Surveillance cameras are ubiquitous these days. Whether captured on doorbell cams, car dashboards, in parking garages, or in businesses, video surveillance footage is often requested and highly sought-after by litigants attempting to prove their cases in court. But what happens when the opposing party fails to provide this valuable ESI?
Remember your middle school teacher who would remove a grade letter for each day your paper was late? Maybe that teacher was inspired by the Federal Rules of Civil Procedure.
Energy Keepers, Inc v. Hyperblock LLC examines FRCP Rule 37(c)(1) and the timely disclosure of discovery under Rule 26.
I was recently introduced to Irasema Jeffers (whose background includes serving in the United States Marine Corps, running operations for one of the largest companies on Earth, and working in digital marketing, where she served many law firms and legal service providers).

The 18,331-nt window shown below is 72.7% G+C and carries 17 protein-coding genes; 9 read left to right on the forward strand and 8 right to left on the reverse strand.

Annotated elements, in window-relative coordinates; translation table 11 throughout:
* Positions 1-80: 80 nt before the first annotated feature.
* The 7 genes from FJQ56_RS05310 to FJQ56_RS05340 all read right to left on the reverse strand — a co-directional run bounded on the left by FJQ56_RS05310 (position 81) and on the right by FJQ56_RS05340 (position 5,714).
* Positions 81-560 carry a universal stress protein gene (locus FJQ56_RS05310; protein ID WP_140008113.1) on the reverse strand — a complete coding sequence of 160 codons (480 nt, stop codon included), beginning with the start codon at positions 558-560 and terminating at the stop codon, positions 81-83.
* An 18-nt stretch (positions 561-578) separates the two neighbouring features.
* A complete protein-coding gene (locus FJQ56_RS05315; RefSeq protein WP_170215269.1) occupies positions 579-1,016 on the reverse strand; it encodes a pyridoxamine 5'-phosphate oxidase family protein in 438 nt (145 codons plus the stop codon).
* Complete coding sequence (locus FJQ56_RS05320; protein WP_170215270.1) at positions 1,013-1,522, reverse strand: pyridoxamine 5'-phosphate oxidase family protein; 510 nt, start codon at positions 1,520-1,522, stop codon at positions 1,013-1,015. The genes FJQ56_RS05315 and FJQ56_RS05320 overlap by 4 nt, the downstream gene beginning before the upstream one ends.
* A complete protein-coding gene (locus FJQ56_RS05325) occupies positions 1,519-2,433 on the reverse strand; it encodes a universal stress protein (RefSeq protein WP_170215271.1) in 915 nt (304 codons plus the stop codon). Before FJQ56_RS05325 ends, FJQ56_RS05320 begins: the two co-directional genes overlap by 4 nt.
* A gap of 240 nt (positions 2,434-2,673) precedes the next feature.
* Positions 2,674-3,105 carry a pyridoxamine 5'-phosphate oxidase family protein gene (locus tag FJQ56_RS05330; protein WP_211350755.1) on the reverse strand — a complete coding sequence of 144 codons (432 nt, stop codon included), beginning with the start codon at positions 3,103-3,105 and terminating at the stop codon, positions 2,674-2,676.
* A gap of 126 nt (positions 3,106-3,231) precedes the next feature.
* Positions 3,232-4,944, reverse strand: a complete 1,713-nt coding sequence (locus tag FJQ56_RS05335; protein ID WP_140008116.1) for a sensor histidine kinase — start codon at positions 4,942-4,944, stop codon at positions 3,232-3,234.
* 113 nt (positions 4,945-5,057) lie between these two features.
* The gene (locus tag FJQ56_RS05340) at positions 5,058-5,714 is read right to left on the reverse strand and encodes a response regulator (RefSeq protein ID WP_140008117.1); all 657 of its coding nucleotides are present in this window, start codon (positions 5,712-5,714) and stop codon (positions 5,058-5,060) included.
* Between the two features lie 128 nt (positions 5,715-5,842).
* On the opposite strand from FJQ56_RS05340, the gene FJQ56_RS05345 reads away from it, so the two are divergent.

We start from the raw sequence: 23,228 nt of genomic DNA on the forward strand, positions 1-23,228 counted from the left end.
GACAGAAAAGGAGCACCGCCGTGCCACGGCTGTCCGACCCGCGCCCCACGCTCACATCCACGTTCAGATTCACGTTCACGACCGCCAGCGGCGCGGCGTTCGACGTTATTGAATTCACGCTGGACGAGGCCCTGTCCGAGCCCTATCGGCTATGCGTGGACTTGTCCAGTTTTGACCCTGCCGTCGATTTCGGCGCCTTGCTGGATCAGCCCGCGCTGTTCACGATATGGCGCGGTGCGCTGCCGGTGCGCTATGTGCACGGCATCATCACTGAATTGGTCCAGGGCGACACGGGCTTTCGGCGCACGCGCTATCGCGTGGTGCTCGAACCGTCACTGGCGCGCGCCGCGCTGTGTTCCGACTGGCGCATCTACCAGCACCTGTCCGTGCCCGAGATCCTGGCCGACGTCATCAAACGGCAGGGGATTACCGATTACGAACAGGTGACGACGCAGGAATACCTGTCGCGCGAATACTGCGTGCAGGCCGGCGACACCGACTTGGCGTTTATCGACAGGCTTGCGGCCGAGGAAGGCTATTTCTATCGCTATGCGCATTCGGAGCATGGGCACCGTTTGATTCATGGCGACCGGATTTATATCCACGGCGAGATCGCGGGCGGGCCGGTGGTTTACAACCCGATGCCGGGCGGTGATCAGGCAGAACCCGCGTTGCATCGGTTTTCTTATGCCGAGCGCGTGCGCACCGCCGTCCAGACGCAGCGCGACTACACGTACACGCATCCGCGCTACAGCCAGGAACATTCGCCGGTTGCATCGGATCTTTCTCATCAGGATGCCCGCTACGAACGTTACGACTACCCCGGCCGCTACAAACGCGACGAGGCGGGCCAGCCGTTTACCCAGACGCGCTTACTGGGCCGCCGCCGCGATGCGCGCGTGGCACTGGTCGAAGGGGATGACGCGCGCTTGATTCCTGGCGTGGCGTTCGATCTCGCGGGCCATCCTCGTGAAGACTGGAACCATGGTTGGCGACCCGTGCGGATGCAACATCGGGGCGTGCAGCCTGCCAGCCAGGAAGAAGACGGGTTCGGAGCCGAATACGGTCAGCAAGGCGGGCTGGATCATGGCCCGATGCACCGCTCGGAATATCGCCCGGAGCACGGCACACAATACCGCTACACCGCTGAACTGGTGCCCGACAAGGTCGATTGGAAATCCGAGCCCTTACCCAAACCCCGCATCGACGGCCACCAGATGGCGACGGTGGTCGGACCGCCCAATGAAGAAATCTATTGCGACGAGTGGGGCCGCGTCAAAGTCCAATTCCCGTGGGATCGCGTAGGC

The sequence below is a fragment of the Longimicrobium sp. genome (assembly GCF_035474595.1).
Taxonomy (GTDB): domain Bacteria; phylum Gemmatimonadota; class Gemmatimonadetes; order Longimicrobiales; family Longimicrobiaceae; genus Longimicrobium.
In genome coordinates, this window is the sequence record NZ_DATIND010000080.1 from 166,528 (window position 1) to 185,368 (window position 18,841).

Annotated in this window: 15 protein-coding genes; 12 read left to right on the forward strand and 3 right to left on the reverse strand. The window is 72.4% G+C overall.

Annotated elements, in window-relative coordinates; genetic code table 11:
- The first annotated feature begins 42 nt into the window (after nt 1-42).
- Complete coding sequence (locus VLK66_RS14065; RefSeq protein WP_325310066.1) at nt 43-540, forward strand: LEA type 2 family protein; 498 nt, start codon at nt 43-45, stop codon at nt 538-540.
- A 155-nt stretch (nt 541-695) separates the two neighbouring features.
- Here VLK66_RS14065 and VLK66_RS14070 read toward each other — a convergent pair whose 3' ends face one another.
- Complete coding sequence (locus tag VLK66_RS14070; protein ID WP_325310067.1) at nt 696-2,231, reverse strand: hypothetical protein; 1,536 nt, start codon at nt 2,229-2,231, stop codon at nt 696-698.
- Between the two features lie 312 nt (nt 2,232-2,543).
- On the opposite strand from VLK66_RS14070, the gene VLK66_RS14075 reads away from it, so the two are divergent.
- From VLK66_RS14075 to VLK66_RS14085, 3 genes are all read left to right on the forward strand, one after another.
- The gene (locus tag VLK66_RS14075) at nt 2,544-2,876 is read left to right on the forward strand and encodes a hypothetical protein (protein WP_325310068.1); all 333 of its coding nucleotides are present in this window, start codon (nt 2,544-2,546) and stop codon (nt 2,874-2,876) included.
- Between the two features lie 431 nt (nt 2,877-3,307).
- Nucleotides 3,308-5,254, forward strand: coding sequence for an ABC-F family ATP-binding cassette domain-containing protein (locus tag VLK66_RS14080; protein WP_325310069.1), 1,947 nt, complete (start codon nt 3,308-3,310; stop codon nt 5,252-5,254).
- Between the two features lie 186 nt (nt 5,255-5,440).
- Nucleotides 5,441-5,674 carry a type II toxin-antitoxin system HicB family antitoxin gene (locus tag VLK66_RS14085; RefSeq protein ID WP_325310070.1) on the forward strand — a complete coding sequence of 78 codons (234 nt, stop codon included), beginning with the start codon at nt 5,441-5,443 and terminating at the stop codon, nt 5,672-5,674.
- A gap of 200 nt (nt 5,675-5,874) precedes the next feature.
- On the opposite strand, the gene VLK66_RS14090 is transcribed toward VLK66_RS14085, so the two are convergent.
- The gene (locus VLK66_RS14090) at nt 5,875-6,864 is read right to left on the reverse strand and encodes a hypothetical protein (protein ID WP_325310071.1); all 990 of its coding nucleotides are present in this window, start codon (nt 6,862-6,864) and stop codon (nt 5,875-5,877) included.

After countless attorneys and paralegals told Sema they are overwhelmed by the depth and breadth of eDiscovery vendors in the marketplace, she set about building a Yelp-like experience. The result is OnCall Discovery.
You would think that by now employees know their cell phones are not, in fact, black boxes where anything goes and "privacy" reigns supreme. You would be wrong.
Spoliation sanctions: two words no in-house counsel or law firm litigator ever wants to hear, but a routinely-deployed threat when a disagreement about the availability of ESI arises.